Oedipus was prophesized to kill his father and marry his mother as warned by the oracle of Apollo. The prophecy would inevitably come to pass, no matter what he might have done to avoid it. His past actions were determined by fate but at the same time his actions in Thebes, he did so on out of his own will. From the beginning, Oedipus took many actions leading to his downfall, Oedipus could have waited for the plague to end, but out of compassion for his people, he had Creon go to Delphi. When he heard Apollo’s prophecy, he could have calmly investigated the murder of King Laius, but in his hastiness, he cursed the murder, and in so, cursing himself.
A prophecy foretold that Oedipus was destined to kill his father and marry his mother. Oedipus killing Laius was free will, though of course he did not realize Laius was his biological father. Oedipus marrying Jocasta was free will, though he did not realize that Jocasta was his biological mother. However, if Oedipus knew that Laius was his father before he had killed him, this would not have changed the matter of Laius' death, just the way in which he had died. Laius was fated to die at the hand of his own son, whether his son knew who his father was or not, and regardless of whether Oedipus had any intention to kill his father.
Another example of predestination is set here by the author. After getting the news, Oedipus determined to find out his real father. Oedipus could not accept the foreknowledge set by the gods. He ran away from Corinth in search of his parents and on the way he kills his father without knowing his real identity. He tried to run away from his fate but ultimately he ran into it.
Vision is an important part of the puzzle in Oedipus Rex. Early on in the story Oedipus’s parents blinded him from the truth of where he actually came from. It is also ironic how the blind prophet could see into the future, but Oedipus could not and would not believe the man. Lastly, at the end of the story Oedipus causes himself to become blind by cutting out his own eyes and forever being in eternal darkness. When Oedipus was born his King Laius – his father -- was told that he is doomed to perish by the hand of his own son.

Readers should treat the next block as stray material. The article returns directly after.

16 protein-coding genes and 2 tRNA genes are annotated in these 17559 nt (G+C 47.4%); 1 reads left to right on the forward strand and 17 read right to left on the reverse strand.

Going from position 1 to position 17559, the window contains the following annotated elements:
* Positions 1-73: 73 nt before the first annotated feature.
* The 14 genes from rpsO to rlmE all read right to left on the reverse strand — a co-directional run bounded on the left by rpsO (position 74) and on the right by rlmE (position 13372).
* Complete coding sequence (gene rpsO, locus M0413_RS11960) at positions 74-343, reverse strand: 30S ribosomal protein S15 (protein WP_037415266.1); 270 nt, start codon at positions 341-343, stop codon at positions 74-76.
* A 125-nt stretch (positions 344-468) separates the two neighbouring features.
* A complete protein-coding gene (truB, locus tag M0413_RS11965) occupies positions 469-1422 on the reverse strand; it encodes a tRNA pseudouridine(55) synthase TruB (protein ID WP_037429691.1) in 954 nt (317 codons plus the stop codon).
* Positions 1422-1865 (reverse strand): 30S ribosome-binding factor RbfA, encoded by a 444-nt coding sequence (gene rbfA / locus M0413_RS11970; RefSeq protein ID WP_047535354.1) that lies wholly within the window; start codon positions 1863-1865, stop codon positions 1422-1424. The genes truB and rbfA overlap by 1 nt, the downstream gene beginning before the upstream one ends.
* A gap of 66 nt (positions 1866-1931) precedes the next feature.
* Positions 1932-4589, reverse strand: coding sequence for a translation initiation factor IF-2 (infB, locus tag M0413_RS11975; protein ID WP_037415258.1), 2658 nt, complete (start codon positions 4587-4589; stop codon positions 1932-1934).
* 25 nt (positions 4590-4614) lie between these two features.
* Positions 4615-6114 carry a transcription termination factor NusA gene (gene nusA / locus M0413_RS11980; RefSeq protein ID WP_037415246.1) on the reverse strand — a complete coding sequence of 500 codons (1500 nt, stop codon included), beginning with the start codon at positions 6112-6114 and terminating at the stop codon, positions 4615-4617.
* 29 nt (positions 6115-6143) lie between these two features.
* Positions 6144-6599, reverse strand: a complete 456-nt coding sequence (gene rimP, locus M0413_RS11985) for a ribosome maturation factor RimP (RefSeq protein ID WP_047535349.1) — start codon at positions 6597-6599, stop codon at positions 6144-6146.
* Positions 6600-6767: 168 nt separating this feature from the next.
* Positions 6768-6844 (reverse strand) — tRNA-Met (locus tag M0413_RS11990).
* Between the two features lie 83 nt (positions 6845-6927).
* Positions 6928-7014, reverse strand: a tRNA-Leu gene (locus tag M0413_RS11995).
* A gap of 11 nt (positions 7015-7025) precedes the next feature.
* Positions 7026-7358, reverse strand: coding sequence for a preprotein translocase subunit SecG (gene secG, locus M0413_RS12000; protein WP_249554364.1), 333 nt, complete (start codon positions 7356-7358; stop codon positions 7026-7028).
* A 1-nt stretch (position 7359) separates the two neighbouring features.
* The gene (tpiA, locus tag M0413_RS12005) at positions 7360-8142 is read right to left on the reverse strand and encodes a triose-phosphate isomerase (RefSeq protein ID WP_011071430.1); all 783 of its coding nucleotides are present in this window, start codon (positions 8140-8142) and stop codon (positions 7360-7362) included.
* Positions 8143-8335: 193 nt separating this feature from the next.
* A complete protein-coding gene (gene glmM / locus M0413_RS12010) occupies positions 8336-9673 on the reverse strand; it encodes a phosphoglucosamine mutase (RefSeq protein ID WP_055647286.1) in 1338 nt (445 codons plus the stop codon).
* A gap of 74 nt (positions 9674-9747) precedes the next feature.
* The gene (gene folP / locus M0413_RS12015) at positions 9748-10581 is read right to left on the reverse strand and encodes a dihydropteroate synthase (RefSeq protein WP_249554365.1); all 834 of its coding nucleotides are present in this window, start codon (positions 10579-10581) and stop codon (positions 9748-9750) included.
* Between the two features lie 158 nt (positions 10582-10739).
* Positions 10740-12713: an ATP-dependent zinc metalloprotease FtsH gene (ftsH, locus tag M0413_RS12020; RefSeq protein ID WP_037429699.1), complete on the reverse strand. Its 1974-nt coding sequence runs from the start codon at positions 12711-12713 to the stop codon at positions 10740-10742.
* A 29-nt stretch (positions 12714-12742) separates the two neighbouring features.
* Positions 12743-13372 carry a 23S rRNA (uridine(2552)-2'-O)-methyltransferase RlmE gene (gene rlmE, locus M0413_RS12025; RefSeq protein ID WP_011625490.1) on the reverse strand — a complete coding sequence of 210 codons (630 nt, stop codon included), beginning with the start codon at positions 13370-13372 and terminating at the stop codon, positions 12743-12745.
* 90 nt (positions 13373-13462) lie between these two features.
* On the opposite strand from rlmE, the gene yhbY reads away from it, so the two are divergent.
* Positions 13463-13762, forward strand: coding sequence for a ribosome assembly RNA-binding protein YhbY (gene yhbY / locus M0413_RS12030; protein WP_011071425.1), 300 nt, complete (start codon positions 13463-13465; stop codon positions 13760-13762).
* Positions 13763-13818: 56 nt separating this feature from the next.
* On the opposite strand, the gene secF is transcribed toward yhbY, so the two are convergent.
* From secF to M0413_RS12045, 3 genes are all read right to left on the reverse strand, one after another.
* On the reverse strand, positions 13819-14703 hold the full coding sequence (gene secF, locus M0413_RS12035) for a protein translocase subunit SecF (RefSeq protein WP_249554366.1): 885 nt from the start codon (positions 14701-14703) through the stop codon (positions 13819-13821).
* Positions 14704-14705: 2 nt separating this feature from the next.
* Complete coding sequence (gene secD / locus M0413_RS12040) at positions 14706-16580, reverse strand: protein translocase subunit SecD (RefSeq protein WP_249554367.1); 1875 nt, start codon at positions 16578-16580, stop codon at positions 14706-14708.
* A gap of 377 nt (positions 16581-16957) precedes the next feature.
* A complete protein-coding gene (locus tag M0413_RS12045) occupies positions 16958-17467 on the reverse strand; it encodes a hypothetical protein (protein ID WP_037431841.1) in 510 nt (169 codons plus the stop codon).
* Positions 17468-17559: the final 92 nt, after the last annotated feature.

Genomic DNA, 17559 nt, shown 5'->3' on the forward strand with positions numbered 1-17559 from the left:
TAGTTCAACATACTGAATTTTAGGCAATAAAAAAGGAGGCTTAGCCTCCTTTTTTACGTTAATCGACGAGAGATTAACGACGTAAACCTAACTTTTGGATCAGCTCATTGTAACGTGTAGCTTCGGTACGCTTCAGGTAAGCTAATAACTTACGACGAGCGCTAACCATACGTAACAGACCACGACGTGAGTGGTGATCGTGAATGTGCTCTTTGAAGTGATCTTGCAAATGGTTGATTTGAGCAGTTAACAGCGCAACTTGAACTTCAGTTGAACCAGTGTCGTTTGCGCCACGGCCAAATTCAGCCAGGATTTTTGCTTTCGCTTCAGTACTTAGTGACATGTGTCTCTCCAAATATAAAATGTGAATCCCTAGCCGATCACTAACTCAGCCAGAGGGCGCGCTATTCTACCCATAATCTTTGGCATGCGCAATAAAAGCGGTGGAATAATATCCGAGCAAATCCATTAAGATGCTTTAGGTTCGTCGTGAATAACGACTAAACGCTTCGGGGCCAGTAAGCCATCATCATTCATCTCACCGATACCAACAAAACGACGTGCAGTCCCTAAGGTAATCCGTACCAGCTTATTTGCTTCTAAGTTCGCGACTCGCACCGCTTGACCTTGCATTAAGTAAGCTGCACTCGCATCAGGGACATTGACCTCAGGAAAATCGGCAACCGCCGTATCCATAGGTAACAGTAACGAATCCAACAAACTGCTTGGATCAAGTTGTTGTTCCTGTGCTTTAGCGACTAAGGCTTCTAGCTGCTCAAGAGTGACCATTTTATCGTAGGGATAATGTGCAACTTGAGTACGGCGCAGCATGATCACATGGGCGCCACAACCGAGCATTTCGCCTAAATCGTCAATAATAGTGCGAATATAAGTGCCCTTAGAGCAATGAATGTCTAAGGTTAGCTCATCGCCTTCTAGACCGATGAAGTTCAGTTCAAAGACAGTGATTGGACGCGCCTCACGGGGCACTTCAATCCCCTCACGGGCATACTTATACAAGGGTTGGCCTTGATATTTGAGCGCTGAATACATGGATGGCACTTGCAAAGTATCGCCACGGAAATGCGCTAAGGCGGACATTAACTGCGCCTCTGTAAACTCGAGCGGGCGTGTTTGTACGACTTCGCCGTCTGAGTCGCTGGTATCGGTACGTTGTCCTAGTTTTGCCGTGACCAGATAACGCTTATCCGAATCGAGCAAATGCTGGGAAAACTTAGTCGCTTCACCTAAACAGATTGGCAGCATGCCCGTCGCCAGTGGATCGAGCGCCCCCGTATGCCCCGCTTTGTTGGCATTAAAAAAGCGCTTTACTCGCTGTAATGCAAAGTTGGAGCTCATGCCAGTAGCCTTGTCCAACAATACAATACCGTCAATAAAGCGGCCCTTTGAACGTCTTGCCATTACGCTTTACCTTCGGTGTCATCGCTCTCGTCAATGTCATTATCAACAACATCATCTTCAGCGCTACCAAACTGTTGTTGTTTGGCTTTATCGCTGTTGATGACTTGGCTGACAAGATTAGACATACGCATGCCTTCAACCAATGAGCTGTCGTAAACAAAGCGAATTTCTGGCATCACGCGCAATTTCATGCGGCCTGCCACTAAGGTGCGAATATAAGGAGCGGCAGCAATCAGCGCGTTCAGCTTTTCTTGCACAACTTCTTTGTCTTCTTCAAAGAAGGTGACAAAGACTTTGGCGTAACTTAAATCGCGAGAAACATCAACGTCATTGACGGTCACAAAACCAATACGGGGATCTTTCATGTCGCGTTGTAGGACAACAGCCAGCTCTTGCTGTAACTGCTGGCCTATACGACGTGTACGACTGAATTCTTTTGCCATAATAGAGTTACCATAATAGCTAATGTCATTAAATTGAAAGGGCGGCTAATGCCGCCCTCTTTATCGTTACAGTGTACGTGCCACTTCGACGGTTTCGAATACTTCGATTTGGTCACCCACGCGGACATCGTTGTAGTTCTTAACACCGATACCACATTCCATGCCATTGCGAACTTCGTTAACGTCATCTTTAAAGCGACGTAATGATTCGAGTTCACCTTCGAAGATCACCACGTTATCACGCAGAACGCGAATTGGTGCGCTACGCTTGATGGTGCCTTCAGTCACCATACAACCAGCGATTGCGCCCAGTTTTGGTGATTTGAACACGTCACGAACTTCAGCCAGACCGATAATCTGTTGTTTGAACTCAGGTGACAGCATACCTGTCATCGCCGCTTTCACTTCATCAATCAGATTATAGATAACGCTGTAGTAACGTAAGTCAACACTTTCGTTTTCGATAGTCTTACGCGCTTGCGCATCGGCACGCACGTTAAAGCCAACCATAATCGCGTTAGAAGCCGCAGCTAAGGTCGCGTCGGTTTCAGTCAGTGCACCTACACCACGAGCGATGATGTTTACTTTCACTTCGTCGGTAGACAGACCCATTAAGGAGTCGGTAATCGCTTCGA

Oedipus is the son of Laius and Jocasta, king and queen of Thebes, but little does he know that his father was cursed by Apollo. Apollo prophesied that any son born to Laius would kill him, which is why when Oedipus was born Jocasta gave the boy to a servant and told him to dispose of it on the nearby mountain. This led the audience to become attached to Oedipus because of the sorrowful occurring that he is going through, but the servant didn’t do as told. He instead, gave the baby to a shepherd from Corinth. This concerned the audience because they know about the oracle, while Oedipus doesn’t.
First, in Oedipus at Colonus, there is the oracle at Delphi that tells Oedipus’s parents and then himself that he will kill his father and marry his mother. It does end up happening, proving divine intervention occurs. Later, the prophet Tiresias tells Oedipus exactly what the oracle did, making himself another example of divine will, that is, the gods speak through him. Divine intervention is abundant in Oedipus at Colonus, too. In it, Oedipus tries to gain sympathy for himself by saying all the sins he committed in the previous play were the work of fate, thus proving the point of divine intervention in Oedipus the King.
Creon's decision to disagree with his son made a catastrophic impact on what was coming for him in his future. Creon punishing his own niece, Antigone, for performing a ritual on Polyneices' body brought the most misfortune to him. Creon announced, “I will carry her far away out there in the wilderness, and lock her living in a vault of stone”(III, l. 52-54). Antigone was then sent to the
Over the centuries, people have wondered if there is such a thing as divine intervention, a sacred power that determines the fate of an individual. In Oedipus Rex, we finally see the conclusion of the prophecy made at the beginning of the Oedipus Trilogy. As Oedipus tries to hunt down the man who killed Laius, the audience already knows that it was in fact himself who did it. The audience at the time still believed in prophecies, so they would have expected Oedipus to kill his father and marry his mother. Sophocles seems to even mock the believers a few times, by telling the audience how there is no point in struggling against what is meant to happen, In Oedipus Rex, we finally see the conclusion of the prophecy made at the beginning of the Oedipus Trilogy.
This quote turns out to be dramatic irony because it is evident that he is going to curse himself if he finds out the murderer is closed to him. The hidden message is that he is closer than he thinks because he is the Laius’ murderer. “I call down this curse in the gods’ name: let no crop grow out of the earth for them, their wives bear no children. Rather let them be destroyed by the present plague, or something even worse. But to you people of Thebes who approve of my action I say this: May justice be our ally and all the gods be with us forever” (Sophocles 16).
Antigone, on the other hand, wants to give her brother a formal burial. She wants to follow by the god’s rules and not follow Creon’s rules. She goes against Creon’s law and gets caught in the act. Creon decides to lock her away, where she hangs and kills herself. Before this, a prophet warned Creon that bad things will go his way if he doesn’t release Antigone and bury Polynices.